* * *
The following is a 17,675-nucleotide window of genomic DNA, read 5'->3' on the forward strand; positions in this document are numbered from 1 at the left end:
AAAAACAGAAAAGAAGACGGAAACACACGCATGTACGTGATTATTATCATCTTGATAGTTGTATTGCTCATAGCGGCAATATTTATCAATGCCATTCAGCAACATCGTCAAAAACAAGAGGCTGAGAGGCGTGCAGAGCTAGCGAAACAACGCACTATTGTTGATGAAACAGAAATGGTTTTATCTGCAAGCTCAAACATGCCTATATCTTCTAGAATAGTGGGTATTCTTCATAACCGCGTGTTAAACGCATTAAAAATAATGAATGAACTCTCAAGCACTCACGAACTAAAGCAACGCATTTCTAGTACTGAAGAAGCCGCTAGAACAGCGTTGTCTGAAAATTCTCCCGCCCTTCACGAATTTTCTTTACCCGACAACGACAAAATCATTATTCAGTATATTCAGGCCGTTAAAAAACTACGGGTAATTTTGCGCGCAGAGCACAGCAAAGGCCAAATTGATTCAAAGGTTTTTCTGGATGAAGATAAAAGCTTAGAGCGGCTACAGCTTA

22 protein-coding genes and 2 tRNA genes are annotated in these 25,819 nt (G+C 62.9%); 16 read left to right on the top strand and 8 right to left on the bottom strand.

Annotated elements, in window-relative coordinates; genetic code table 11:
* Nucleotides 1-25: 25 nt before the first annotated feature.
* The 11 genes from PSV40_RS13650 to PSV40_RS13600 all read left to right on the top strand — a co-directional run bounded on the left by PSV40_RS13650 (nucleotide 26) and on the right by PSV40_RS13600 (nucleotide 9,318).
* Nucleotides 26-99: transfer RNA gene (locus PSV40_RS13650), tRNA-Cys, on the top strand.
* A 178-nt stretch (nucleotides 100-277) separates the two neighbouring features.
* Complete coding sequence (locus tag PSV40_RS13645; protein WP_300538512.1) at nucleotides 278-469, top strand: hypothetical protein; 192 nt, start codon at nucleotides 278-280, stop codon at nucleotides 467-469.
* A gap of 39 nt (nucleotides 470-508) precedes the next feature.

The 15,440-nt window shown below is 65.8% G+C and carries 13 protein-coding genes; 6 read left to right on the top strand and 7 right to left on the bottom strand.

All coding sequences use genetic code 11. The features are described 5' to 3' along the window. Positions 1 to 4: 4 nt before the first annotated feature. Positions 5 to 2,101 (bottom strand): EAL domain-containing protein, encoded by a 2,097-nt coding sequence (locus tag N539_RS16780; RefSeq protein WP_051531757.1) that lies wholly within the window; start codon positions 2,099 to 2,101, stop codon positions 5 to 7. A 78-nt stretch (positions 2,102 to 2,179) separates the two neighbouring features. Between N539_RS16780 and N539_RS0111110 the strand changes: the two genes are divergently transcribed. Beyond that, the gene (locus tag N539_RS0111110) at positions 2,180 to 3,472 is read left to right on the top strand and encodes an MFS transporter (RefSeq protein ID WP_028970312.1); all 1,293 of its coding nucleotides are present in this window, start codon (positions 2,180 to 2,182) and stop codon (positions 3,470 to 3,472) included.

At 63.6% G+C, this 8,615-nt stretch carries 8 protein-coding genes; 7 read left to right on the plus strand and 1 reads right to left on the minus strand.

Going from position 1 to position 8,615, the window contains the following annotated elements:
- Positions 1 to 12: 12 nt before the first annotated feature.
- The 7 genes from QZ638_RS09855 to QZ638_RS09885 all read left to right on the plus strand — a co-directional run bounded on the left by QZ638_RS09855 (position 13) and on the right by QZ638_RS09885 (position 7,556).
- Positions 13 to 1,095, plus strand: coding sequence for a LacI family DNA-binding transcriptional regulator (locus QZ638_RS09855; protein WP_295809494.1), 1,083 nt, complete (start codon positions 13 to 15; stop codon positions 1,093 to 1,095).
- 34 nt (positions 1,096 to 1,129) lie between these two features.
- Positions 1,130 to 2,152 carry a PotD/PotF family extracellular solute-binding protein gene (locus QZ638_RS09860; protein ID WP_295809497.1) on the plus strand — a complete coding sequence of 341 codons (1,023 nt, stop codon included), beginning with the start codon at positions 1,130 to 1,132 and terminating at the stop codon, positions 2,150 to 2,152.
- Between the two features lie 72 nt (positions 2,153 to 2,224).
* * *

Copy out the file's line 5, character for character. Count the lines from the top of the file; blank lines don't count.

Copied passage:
* Nucleotides 1-25: 25 nt before the first annotated feature.